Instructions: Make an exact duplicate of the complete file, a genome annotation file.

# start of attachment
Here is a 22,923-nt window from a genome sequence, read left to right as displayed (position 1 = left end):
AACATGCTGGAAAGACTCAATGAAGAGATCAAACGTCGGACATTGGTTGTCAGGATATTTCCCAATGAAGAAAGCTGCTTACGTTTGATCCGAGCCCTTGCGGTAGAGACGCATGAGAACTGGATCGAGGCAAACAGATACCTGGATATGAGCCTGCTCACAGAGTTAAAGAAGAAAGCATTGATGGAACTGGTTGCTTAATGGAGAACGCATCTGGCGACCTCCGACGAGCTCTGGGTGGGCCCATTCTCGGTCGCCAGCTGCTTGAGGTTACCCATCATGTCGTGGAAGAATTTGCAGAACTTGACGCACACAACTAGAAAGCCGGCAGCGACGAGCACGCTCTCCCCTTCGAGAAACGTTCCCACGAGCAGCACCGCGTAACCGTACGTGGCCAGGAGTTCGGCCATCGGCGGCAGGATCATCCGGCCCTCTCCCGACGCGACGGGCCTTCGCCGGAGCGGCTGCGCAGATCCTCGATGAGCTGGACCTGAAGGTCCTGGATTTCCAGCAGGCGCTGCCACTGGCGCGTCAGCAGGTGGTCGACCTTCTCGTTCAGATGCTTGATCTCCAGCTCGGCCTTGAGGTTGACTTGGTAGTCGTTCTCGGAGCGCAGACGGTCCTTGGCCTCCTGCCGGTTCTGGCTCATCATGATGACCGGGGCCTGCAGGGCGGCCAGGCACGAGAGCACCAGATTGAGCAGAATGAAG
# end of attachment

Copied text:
Here is a 22,923-nt window from a genome sequence, read left to right as displayed (position 1 = left end):
AACATGCTGGAAAGACTCAATGAAGAGATCAAACGTCGGACATTGGTTGTCAGGATATTTCCCAATGAAGAAAGCTGCTTACGTTTGATCCGAGCCCTTGCGGTAGAGACGCATGAGAACTGGATCGAGGCAAACAGATACCTGGATATGAGCCTGCTCACAGAGTTAAAGAAGAAAGCATTGATGGAACTGGTTGCTTAATGGAGAACGCATCTGGCGACCTCCGACGAGCTCTGGGTGGGCCCATTCTCGGTCGCCAGCTGCTTGAGGTTACCCATCATGTCGTGGAAGAATTTGCAGAACTTGACGCACACAACTAGAAAGCCGGCAGCGACGAGCACGCTCTCCCCTTCGAGAAACGTTCCCACGAGCAGCACCGCGTAACCGTACGTGGCCAGGAGTTCGGCCATCGGCGGCAGGATCATCCGGCCCTCTCCCGACGCGACGGGCCTTCGCCGGAGCGGCTGCGCAGATCCTCGATGAGCTGGACCTGAAGGTCCTGGATTTCCAGCAGGCGCTGCCACTGGCGCGTCAGCAGGTGGTCGACCTTCTCGTTCAGATGCTTGATCTCCAGCTCGGCCTTGAGGTTGACTTGGTAGTCGTTCTCGGAGCGCAGACGGTCCTTGGCCTCCTGCCGGTTCTGGCTCATCATGATGACCGGGGCCTGCAGGGCGGCCAGGCACGAGAGCACCAGATTGAGCAGAATGAAG